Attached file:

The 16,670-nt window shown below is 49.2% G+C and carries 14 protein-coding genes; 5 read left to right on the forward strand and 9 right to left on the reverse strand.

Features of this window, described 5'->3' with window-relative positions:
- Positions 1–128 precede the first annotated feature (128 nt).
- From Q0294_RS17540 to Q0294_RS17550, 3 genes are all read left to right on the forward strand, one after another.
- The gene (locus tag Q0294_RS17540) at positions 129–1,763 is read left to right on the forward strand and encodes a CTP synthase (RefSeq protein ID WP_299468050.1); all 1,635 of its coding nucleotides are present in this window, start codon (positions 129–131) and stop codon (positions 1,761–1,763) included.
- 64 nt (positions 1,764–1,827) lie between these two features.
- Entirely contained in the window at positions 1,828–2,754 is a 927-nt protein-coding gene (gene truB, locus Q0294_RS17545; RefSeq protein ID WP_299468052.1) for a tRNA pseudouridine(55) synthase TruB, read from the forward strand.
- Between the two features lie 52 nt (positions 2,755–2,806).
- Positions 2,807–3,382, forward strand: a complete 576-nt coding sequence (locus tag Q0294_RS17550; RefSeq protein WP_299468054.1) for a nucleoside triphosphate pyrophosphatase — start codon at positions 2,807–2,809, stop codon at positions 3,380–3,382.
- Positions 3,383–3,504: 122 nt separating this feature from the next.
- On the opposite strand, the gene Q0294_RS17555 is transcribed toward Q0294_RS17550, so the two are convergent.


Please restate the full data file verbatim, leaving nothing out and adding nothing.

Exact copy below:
The 16,670-nt window shown below is 49.2% G+C and carries 14 protein-coding genes; 5 read left to right on the forward strand and 9 right to left on the reverse strand.

Features of this window, described 5'->3' with window-relative positions:
- Positions 1–128 precede the first annotated feature (128 nt).
- From Q0294_RS17540 to Q0294_RS17550, 3 genes are all read left to right on the forward strand, one after another.
- The gene (locus tag Q0294_RS17540) at positions 129–1,763 is read left to right on the forward strand and encodes a CTP synthase (RefSeq protein ID WP_299468050.1); all 1,635 of its coding nucleotides are present in this window, start codon (positions 129–131) and stop codon (positions 1,761–1,763) included.
- 64 nt (positions 1,764–1,827) lie between these two features.
- Entirely contained in the window at positions 1,828–2,754 is a 927-nt protein-coding gene (gene truB, locus Q0294_RS17545; RefSeq protein ID WP_299468052.1) for a tRNA pseudouridine(55) synthase TruB, read from the forward strand.
- Between the two features lie 52 nt (positions 2,755–2,806).
- Positions 2,807–3,382, forward strand: a complete 576-nt coding sequence (locus tag Q0294_RS17550; RefSeq protein WP_299468054.1) for a nucleoside triphosphate pyrophosphatase — start codon at positions 2,807–2,809, stop codon at positions 3,380–3,382.
- Positions 3,383–3,504: 122 nt separating this feature from the next.
- On the opposite strand, the gene Q0294_RS17555 is transcribed toward Q0294_RS17550, so the two are convergent.